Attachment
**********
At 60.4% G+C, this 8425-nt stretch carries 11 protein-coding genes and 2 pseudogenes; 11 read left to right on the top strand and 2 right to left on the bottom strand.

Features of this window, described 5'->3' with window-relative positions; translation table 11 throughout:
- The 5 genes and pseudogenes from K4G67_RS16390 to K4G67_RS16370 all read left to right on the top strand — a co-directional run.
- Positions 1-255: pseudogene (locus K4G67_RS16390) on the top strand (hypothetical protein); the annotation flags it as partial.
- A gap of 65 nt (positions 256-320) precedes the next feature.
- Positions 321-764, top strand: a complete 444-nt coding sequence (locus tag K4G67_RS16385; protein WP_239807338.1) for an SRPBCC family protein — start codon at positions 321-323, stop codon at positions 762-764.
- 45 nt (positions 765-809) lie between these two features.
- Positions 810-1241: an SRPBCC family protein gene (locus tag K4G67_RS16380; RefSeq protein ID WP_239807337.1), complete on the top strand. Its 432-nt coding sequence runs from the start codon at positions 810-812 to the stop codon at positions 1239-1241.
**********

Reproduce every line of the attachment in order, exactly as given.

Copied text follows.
At 60.4% G+C, this 8425-nt stretch carries 11 protein-coding genes and 2 pseudogenes; 11 read left to right on the top strand and 2 right to left on the bottom strand.

Features of this window, described 5'->3' with window-relative positions; translation table 11 throughout:
- The 5 genes and pseudogenes from K4G67_RS16390 to K4G67_RS16370 all read left to right on the top strand — a co-directional run.
- Positions 1-255: pseudogene (locus K4G67_RS16390) on the top strand (hypothetical protein); the annotation flags it as partial.
- A gap of 65 nt (positions 256-320) precedes the next feature.
- Positions 321-764, top strand: a complete 444-nt coding sequence (locus tag K4G67_RS16385; protein WP_239807338.1) for an SRPBCC family protein — start codon at positions 321-323, stop codon at positions 762-764.
- 45 nt (positions 765-809) lie between these two features.
- Positions 810-1241: an SRPBCC family protein gene (locus tag K4G67_RS16380; RefSeq protein ID WP_239807337.1), complete on the top strand. Its 432-nt coding sequence runs from the start codon at positions 810-812 to the stop codon at positions 1239-1241.